FOUR MASTED BARK “PRIWALL”
Flying P Line Sailor-made Model
Presented is a scratch
built model of one of the last of the large clipper ships that carried the world’s commerce under sail. A sailor
made model of this size and quality is a rare find and especially desirable because she is accurate down to the last details.
Her intricate rigging is complete with preferred metal sails hanked to her yards, and all her hand crafted fittings are
accurately detailed. It has acquired an intersting patina of age.
CONSTRUCTION: The model is constructed
of various materials which include wood for hull, masts, deck, houses, hatches, ladders, and machinery. Thread
and wire is used for the rigging, and metal for the sails and railings. Some details are hand painted such ports
and name boards. The hull is painted black with a wide white boot top and sheer on two of her islands over
a red bottom The model is the work of a skilled craftsman who was likely a member of the crew since all
the details show great knowledge of the ship and its rigging.
MODEL DIMENSIONS:The model
is 46″ L x 6″ B x 27″ H Weight 15
PRIWALL HISTORY: The ship was ordered from Blohm & Voss at Hamburg,by Ferdinand Laeisz, Hamburg, owner of the Flying P Line. in 1916, but it was 1920 before she sailed on
her maiden voyage, delayed because of WW I. She proved to be very expensive to complete and was one of the very last post-war
four masted barks. She remained doggedly trading until 1939, and achieved fast passages: 60 days from the Elbe to
the Spencer Gulf, and as late as 1938. Priwall made the record doubling of
Cape Horn, in five days, 15 hours to storm from Latitude 50 S in the Atlantic to 50
S in the Pacific. She was at Valparaiso at the outbreak of WW II where she was sold to the Chileans who turned her into the
auxiliary “Lautaro”. She continued to carry Australian grain until reverting to the Chilean nitrate trade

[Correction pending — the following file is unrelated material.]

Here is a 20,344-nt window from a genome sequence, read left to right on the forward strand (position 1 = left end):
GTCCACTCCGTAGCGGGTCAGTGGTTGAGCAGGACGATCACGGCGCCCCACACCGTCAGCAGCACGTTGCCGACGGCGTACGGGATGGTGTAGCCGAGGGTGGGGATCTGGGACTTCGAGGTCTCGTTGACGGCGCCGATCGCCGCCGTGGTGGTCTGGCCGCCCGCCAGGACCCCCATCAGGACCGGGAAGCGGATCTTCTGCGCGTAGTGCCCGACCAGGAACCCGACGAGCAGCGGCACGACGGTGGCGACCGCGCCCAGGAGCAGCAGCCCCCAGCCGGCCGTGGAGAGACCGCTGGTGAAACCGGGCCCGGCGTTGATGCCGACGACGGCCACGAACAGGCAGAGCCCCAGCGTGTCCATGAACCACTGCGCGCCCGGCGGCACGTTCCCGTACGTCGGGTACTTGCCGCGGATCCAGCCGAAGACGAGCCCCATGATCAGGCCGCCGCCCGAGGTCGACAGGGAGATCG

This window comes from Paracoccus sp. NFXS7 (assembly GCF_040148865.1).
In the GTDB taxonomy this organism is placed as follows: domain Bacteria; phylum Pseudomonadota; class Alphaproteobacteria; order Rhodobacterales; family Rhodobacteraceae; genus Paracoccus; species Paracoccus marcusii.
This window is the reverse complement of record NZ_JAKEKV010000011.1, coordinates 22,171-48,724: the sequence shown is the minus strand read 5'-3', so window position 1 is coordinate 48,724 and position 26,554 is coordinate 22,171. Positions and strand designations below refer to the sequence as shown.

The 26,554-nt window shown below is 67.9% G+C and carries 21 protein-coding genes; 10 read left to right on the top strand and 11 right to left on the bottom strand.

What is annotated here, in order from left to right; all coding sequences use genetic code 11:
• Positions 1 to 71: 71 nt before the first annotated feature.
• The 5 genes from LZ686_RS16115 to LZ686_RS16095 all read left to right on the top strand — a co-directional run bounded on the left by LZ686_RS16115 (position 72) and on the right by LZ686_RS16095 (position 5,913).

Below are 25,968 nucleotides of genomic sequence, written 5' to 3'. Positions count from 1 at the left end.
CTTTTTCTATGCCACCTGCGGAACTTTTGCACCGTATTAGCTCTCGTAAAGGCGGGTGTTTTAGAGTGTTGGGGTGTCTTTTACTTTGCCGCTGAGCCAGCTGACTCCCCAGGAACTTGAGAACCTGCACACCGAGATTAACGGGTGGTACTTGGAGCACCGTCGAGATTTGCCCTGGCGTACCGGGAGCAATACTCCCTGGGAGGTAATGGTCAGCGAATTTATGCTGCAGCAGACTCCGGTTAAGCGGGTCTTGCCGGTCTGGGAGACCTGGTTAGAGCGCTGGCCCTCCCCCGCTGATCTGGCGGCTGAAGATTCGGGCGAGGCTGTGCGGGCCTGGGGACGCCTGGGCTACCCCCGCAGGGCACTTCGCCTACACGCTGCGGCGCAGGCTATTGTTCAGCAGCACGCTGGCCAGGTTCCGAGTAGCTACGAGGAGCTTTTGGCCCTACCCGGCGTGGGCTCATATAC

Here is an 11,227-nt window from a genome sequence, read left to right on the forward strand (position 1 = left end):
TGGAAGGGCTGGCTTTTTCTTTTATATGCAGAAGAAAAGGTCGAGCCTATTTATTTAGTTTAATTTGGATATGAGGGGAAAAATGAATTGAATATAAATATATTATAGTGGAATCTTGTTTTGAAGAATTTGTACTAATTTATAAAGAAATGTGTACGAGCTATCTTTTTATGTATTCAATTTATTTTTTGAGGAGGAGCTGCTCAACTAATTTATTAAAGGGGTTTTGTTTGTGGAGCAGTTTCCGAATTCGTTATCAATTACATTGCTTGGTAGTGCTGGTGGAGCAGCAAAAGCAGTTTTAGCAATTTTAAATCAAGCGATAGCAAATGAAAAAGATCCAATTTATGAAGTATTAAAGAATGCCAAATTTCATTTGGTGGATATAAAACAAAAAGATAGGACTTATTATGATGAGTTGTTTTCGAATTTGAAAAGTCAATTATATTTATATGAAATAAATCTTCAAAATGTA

in the 1930’s. She later caught fire carrying a cargo of nitrates and burned out. She sunk off of Ecuador in 1943. A stamp was issued by the Falkland Islands in her honor. By the time the
Priwall was launched in 1920, the days of the sailing ships were numbered, but some of her Sisterships have survived and serve
as school or museum ships today.
Note catwalk between islands
Ratlines and dead eyes of lower shrouds
Running lights, capstan on forecastle
Looking down from the main mast
Date of launch 1917 Place of launch
Hamburg Type 4-masted steel Bark GRT 3105 NRT 2875 DWT 4800 Length 98.5 m (323.1 ft) Beam Draft 8.0 m (26.3 ft)
HISTORY OF F. Laeisz Company: The Flying P-Line was founded
in 1824 by Ferdinand Laeisz, a Hamburg, Germany, hat manufacturer who distributed his hats internationally. In 1839,
he entered the shipping business, by building his first ship theCarl named for his son, but was
not successful. Carl Laeisz entered the business in 1852 and made the F. Laeisz Company into a successful shipping
business. In 1857, the Barque Pudel was ordered which was named after Carl’s wife Sophie, and from
the mid 1880s on, all their ships had names starting with “P”. Hence, they became known as “the Flying P-line”.
The Laeisz company specialized in the South American nitrate trade. Their ships were built
for speed, and acquired an excellent reputation for timeliness and reliability, which gave rise to the nickname “the
Flying P-Line”. The five-masted Barque Potosi made the voyage from Chile to England around Cape Horn in 1904 in just
57 days, and Priwall set the record for rounding Cape Horn.The Laeisz company had some of the largest sailing ships ever built. They experimented
with steel-hulled five-masters. However, these ships turned out to be too big: their crews didn’t like them, and it became
increasingly difficult to achieve a satisfactory utilization on the outbound leg from Europe to Chile. The later ships, such
as the Peking or the Pasta, returned to being smaller four-masted barques. During World War I, many of Laeisz’ ships were blockaded in Chilean ports and had to be
handed over as war reparations. However, the Laeisz company was able to re-acquire many ships after the war and put them into
service again. Towards the end of the 1920’s, the company began pulling out of the nitrate trade and
increasingly started transporting other goods, e.g. bananas. They also sold some of their older ships, for instance the Pamir
to Gustav Erikson in Finland who already had acquired the former Norddeutscher Lloyd-ship Herzogin Cecilie. The last
sailing ship ordered by the Laeisz company was the Padua in 1926. Subsequently, the Laeisz company moved to operating
Poop deck with steering wheel
Photo of Priwall with this paint scheme
Port stern quarter
side showing extensive details
CONDITION: The model is complete and in overall good condition. All the parts are present
and there is some minor indication of age like the slight yellowing of the waterline. One
example would be some of the sails having a variation in finish and a rustic look.
A high quality sailor-made model of a famous ship with intersting history makes this a worthwhile find!